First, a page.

Trying to play the Xbox Series X restock game is still a nightmare, and even if you manage to land one of Microsoft’s new consoles, you’ll be shelling out $300 or $500 for them. Fortunately, Microsoft itself is making it easier than ever to skip that whole headache while still getting to play all of its games.
The company just announced that Xbox Game Pass subscribers will eventually be able to stream Xbox games right from their smart TVs, and that it’s working on its own streaming devices that will let you access Xbox titles from just about any display with an HDMI port.
This could soon make Xbox Game Pass, which we already consider to be the best value in gaming, even more worth the money. Perhaps more significantly, it’s one more reason to hold off on obsessively refreshing your browser in hopes of buying an expensive, hard-to-find Xbox Series X or Series S.
For the uninitiated, Xbox Game Pass is a monthly subscription service that gets you access to hundreds of games that you can play across Xbox consoles, PCs and mobile devices, depending on which tier you pay for.
Xbox Game Pass Console ($9.99 per month; microsoft.com): Access to hundreds of games playable on Xbox One, Xbox Series X and Xbox Series S. Xbox Game Pass PC ($1 to join, originally $9.99 per month; microsoft.com): Access to hundreds of games playable on Windows 10 PCs. Xbox Game Pass Ultimate ($1 to join; microsoft com): Access to all games in the PC and console libraries, in addition to cloud streaming on mobile devices and web browsers as well as Xbox Live Gold for multiplayer access on Xbox and exclusive discounts. You don’t need powerful hardware to enjoy the service, which includes games from major franchises like Halo, Star Wars and Madden, as you can stream many of its games directly to your Android or iOS device. And Microsoft is getting set to blow the availability of Game Pass even more wide open — meaning you probably already have everything you need to start enjoying Xbox games even if you don’t want to spend hundreds of dollars on a console (or just can’t find one).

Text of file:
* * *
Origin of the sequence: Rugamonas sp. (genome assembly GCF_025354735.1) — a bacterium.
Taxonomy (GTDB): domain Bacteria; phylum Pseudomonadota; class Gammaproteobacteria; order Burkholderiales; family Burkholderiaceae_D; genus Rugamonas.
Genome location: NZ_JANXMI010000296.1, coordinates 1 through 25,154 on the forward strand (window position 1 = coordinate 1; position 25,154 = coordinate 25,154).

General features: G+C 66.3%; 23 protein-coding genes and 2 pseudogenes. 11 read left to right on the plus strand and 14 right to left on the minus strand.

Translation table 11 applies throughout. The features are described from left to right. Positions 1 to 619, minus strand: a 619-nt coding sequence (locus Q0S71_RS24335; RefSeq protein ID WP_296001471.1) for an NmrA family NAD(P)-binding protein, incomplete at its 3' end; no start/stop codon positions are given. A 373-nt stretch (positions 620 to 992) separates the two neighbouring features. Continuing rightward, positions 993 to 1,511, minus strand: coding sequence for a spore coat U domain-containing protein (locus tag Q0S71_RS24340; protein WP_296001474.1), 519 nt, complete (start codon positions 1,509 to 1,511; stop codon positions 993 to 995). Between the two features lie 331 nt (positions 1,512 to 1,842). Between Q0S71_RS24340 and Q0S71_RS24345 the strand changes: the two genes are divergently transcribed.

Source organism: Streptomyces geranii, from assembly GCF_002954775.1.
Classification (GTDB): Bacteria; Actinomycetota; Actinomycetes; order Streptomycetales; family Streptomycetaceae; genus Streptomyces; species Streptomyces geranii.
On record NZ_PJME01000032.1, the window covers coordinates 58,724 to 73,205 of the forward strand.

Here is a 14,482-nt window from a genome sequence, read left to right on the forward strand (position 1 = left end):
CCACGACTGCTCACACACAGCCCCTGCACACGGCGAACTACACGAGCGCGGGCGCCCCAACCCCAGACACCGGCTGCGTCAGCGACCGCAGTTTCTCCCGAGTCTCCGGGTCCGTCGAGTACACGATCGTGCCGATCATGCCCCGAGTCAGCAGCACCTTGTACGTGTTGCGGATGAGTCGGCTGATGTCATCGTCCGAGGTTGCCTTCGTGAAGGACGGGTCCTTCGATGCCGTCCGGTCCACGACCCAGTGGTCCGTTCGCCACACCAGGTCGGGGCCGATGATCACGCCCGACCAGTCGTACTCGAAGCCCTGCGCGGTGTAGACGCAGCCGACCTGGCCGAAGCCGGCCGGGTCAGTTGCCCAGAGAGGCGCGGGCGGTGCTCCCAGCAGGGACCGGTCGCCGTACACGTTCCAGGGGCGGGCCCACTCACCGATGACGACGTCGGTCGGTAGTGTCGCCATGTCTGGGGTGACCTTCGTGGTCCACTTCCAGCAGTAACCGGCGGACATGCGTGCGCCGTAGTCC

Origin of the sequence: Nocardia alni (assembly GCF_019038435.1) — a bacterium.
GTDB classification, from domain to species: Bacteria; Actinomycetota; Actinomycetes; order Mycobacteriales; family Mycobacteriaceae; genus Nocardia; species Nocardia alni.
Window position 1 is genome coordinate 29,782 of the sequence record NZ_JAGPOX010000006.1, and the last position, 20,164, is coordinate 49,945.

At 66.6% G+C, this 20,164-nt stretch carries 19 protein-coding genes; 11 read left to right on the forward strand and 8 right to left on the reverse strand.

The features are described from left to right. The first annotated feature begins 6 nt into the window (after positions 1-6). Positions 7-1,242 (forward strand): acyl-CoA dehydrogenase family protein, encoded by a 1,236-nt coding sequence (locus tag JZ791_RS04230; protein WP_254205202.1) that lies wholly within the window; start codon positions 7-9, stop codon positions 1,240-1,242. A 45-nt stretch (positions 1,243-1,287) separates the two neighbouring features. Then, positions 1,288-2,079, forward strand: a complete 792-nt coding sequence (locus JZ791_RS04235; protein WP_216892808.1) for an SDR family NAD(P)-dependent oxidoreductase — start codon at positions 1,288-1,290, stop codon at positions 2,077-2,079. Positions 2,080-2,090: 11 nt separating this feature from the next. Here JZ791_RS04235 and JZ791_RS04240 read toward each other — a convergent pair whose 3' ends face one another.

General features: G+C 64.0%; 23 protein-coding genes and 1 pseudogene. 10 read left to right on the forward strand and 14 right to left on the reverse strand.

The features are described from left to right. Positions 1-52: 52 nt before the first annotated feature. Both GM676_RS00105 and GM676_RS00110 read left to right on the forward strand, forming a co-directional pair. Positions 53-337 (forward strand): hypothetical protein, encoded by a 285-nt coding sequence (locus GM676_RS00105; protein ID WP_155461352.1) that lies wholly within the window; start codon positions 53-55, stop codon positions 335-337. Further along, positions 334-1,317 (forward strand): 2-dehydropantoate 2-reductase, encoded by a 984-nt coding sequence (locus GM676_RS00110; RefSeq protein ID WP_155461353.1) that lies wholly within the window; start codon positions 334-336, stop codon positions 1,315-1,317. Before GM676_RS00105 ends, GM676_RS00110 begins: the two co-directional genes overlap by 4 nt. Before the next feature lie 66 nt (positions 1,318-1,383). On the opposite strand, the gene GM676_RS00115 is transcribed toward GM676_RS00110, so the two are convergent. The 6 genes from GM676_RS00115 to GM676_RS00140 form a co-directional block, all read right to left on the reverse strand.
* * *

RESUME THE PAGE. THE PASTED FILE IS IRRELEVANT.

In a blog post, the company announced plans to “embed the Xbox experience directly into internet-connected televisions,” letting you hop into a quick race in Forza Horizon 4 or a heated Gears 5 multiplayer match directly from your TV. The company didn’t mention which manufacturers and models will be supported, but given its plans to get Game Pass in as many places as possible, we’d expect the service to land on many of our favorite TVs from the likes of Sony, TCL, Samsung and LG.
And if you haven’t quite made the jump to a smart TV, Xbox is working on its own streaming devices that will let you play games from just about any TV or monitor out there. We don’t have a ton of details on these just yet, but we’d bet on at least one low-cost, compact dongle — think something in the vein of a Roku stick or Google Chromecast. This way, you’ll be able to turn any TV into an Xbox machine, likely for a small fraction of the price of buying a console.
Finally, Xbox Game Pass will be fully rolled out to Chrome, Edge and Safari web browsers soon, meaning just about any laptop or desktop will be able to play Xbox games. That makes some of our top laptop picks like the Dell XPS 13 and MacBook Air a lot more appealing for the gaming-curious — these machines aren’t powerful enough to run demanding games on their own, but they’ll soon be able to run titles like Doom Eternal and Skyrim via the cloud.
While Xbox games are coming to more and more devices that you probably already own, it’s worth considering a few accessories that will make your game streaming experience as console-like as possible.
Xbox Wireless Controller ($59.99; microsoft.com): The top controller around, with support for Xbox consoles, computers and mobile devices. OtterBox Mobile Gaming Clip ($29.99; otterbox.com): A handy accessory for securely attaching your Xbox controller to your phone. Razer Kishi (starting
Microsoft just gave you a good reason not to buy the Xbox Series X
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